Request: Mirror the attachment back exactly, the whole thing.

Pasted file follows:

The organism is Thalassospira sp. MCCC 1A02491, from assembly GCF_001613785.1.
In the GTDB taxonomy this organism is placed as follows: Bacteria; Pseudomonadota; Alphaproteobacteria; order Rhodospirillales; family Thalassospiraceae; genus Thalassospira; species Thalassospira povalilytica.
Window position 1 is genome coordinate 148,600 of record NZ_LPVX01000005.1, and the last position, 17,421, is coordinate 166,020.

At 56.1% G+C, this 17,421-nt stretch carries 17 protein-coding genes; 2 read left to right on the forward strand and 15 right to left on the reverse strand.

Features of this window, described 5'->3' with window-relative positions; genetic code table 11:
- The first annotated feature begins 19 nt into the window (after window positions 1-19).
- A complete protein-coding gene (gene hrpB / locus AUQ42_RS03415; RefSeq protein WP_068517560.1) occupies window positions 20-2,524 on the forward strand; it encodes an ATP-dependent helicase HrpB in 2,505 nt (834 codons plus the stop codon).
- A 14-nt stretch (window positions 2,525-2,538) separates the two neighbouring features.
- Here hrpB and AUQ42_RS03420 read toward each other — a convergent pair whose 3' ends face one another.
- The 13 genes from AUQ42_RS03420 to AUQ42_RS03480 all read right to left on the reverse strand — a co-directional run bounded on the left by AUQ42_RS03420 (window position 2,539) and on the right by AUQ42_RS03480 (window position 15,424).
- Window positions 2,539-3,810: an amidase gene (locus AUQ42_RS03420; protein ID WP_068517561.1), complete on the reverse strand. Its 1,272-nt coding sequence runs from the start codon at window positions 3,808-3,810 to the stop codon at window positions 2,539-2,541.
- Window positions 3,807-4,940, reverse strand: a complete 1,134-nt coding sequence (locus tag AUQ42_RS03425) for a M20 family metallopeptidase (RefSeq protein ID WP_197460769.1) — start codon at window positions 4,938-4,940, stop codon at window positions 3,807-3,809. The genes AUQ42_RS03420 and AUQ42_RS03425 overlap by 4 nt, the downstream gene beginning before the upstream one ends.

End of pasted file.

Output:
The organism is Thalassospira sp. MCCC 1A02491, from assembly GCF_001613785.1.
In the GTDB taxonomy this organism is placed as follows: Bacteria; Pseudomonadota; Alphaproteobacteria; order Rhodospirillales; family Thalassospiraceae; genus Thalassospira; species Thalassospira povalilytica.
Window position 1 is genome coordinate 148,600 of record NZ_LPVX01000005.1, and the last position, 17,421, is coordinate 166,020.

At 56.1% G+C, this 17,421-nt stretch carries 17 protein-coding genes; 2 read left to right on the forward strand and 15 right to left on the reverse strand.

Features of this window, described 5'->3' with window-relative positions; genetic code table 11:
- The first annotated feature begins 19 nt into the window (after window positions 1-19).
- A complete protein-coding gene (gene hrpB / locus AUQ42_RS03415; RefSeq protein WP_068517560.1) occupies window positions 20-2,524 on the forward strand; it encodes an ATP-dependent helicase HrpB in 2,505 nt (834 codons plus the stop codon).
- A 14-nt stretch (window positions 2,525-2,538) separates the two neighbouring features.
- Here hrpB and AUQ42_RS03420 read toward each other — a convergent pair whose 3' ends face one another.
- The 13 genes from AUQ42_RS03420 to AUQ42_RS03480 all read right to left on the reverse strand — a co-directional run bounded on the left by AUQ42_RS03420 (window position 2,539) and on the right by AUQ42_RS03480 (window position 15,424).
- Window positions 2,539-3,810: an amidase gene (locus AUQ42_RS03420; protein ID WP_068517561.1), complete on the reverse strand. Its 1,272-nt coding sequence runs from the start codon at window positions 3,808-3,810 to the stop codon at window positions 2,539-2,541.
- Window positions 3,807-4,940, reverse strand: a complete 1,134-nt coding sequence (locus tag AUQ42_RS03425) for a M20 family metallopeptidase (RefSeq protein ID WP_197460769.1) — start codon at window positions 4,938-4,940, stop codon at window positions 3,807-3,809. The genes AUQ42_RS03420 and AUQ42_RS03425 overlap by 4 nt, the downstream gene beginning before the upstream one ends.